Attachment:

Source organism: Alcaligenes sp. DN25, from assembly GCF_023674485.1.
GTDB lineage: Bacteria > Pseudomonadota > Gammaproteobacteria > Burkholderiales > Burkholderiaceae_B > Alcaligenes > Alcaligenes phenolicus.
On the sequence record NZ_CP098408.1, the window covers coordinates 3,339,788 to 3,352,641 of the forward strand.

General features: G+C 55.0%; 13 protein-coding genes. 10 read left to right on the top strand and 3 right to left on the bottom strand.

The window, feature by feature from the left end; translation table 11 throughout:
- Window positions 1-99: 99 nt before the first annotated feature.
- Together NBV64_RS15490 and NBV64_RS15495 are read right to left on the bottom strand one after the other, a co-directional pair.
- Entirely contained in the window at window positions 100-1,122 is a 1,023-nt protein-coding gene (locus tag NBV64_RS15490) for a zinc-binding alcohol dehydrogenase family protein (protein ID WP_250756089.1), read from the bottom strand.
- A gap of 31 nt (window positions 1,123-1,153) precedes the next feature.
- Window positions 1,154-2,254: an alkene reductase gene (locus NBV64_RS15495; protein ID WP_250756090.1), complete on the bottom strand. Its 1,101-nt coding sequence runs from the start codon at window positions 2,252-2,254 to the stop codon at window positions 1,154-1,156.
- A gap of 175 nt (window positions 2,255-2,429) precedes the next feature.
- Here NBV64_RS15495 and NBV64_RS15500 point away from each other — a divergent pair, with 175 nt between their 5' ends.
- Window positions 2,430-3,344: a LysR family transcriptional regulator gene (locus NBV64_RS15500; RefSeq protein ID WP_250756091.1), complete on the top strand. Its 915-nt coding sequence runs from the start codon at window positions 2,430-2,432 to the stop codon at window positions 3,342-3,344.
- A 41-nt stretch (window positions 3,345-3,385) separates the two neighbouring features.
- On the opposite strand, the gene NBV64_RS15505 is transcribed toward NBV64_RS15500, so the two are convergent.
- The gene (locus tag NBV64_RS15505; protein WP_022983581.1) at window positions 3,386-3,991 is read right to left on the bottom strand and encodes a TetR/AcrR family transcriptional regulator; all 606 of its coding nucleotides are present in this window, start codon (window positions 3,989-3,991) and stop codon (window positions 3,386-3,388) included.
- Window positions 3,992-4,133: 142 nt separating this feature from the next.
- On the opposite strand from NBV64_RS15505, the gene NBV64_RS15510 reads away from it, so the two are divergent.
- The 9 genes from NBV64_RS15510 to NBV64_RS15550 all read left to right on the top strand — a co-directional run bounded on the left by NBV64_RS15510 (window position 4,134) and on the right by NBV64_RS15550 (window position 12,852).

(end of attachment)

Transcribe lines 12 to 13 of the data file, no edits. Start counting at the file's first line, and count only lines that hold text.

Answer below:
- Here NBV64_RS15495 and NBV64_RS15500 point away from each other — a divergent pair, with 175 nt between their 5' ends.
- Window positions 2,430-3,344: a LysR family transcriptional regulator gene (locus NBV64_RS15500; RefSeq protein ID WP_250756091.1), complete on the top strand. Its 915-nt coding sequence runs from the start codon at window positions 2,430-2,432 to the stop codon at window positions 3,342-3,344.